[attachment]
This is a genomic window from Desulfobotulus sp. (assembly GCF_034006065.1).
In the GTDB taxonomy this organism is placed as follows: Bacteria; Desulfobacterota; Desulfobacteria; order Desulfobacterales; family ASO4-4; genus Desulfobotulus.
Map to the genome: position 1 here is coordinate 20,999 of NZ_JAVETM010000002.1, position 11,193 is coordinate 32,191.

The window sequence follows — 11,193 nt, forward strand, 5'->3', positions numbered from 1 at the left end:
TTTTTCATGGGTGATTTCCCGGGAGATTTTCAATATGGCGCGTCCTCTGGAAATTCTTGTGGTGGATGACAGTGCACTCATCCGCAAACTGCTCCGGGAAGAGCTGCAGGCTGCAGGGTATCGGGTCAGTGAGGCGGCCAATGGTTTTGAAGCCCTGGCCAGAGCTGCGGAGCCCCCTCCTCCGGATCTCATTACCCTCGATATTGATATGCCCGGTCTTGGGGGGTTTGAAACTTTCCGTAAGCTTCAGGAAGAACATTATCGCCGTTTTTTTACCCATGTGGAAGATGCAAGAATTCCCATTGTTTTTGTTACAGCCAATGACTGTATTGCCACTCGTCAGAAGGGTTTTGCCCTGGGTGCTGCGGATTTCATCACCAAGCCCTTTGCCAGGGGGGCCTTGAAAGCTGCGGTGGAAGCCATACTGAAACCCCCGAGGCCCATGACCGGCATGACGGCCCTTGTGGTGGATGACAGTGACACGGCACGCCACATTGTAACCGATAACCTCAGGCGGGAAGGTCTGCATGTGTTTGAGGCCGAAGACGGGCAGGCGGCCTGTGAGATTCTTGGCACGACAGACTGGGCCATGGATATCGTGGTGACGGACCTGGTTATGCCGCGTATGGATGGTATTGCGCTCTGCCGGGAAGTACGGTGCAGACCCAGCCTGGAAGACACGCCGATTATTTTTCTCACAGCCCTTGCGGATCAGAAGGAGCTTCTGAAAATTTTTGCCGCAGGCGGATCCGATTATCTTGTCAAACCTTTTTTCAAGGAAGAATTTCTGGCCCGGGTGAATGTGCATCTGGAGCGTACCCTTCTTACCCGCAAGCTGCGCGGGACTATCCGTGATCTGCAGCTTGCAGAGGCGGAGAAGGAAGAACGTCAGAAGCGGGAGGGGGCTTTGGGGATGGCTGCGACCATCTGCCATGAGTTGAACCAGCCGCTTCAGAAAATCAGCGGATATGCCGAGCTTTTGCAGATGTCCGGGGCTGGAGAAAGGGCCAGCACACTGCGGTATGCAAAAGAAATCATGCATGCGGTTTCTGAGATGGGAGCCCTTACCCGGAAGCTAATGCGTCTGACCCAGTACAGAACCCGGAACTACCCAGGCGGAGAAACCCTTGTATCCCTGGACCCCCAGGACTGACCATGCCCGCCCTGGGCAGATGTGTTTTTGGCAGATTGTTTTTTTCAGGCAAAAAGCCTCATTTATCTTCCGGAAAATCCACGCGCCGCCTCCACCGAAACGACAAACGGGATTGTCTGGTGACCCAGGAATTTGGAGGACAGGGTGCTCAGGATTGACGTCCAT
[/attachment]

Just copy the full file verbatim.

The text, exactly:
This is a genomic window from Desulfobotulus sp. (assembly GCF_034006065.1).
In the GTDB taxonomy this organism is placed as follows: Bacteria; Desulfobacterota; Desulfobacteria; order Desulfobacterales; family ASO4-4; genus Desulfobotulus.
Map to the genome: position 1 here is coordinate 20,999 of NZ_JAVETM010000002.1, position 11,193 is coordinate 32,191.

The window sequence follows — 11,193 nt, forward strand, 5'->3', positions numbered from 1 at the left end:
TTTTTCATGGGTGATTTCCCGGGAGATTTTCAATATGGCGCGTCCTCTGGAAATTCTTGTGGTGGATGACAGTGCACTCATCCGCAAACTGCTCCGGGAAGAGCTGCAGGCTGCAGGGTATCGGGTCAGTGAGGCGGCCAATGGTTTTGAAGCCCTGGCCAGAGCTGCGGAGCCCCCTCCTCCGGATCTCATTACCCTCGATATTGATATGCCCGGTCTTGGGGGGTTTGAAACTTTCCGTAAGCTTCAGGAAGAACATTATCGCCGTTTTTTTACCCATGTGGAAGATGCAAGAATTCCCATTGTTTTTGTTACAGCCAATGACTGTATTGCCACTCGTCAGAAGGGTTTTGCCCTGGGTGCTGCGGATTTCATCACCAAGCCCTTTGCCAGGGGGGCCTTGAAAGCTGCGGTGGAAGCCATACTGAAACCCCCGAGGCCCATGACCGGCATGACGGCCCTTGTGGTGGATGACAGTGACACGGCACGCCACATTGTAACCGATAACCTCAGGCGGGAAGGTCTGCATGTGTTTGAGGCCGAAGACGGGCAGGCGGCCTGTGAGATTCTTGGCACGACAGACTGGGCCATGGATATCGTGGTGACGGACCTGGTTATGCCGCGTATGGATGGTATTGCGCTCTGCCGGGAAGTACGGTGCAGACCCAGCCTGGAAGACACGCCGATTATTTTTCTCACAGCCCTTGCGGATCAGAAGGAGCTTCTGAAAATTTTTGCCGCAGGCGGATCCGATTATCTTGTCAAACCTTTTTTCAAGGAAGAATTTCTGGCCCGGGTGAATGTGCATCTGGAGCGTACCCTTCTTACCCGCAAGCTGCGCGGGACTATCCGTGATCTGCAGCTTGCAGAGGCGGAGAAGGAAGAACGTCAGAAGCGGGAGGGGGCTTTGGGGATGGCTGCGACCATCTGCCATGAGTTGAACCAGCCGCTTCAGAAAATCAGCGGATATGCCGAGCTTTTGCAGATGTCCGGGGCTGGAGAAAGGGCCAGCACACTGCGGTATGCAAAAGAAATCATGCATGCGGTTTCTGAGATGGGAGCCCTTACCCGGAAGCTAATGCGTCTGACCCAGTACAGAACCCGGAACTACCCAGGCGGAGAAACCCTTGTATCCCTGGACCCCCAGGACTGACCATGCCCGCCCTGGGCAGATGTGTTTTTGGCAGATTGTTTTTTTCAGGCAAAAAGCCTCATTTATCTTCCGGAAAATCCACGCGCCGCCTCCACCGAAACGACAAACGGGATTGTCTGGTGACCCAGGAATTTGGAGGACAGGGTGCTCAGGATTGACGTCCAT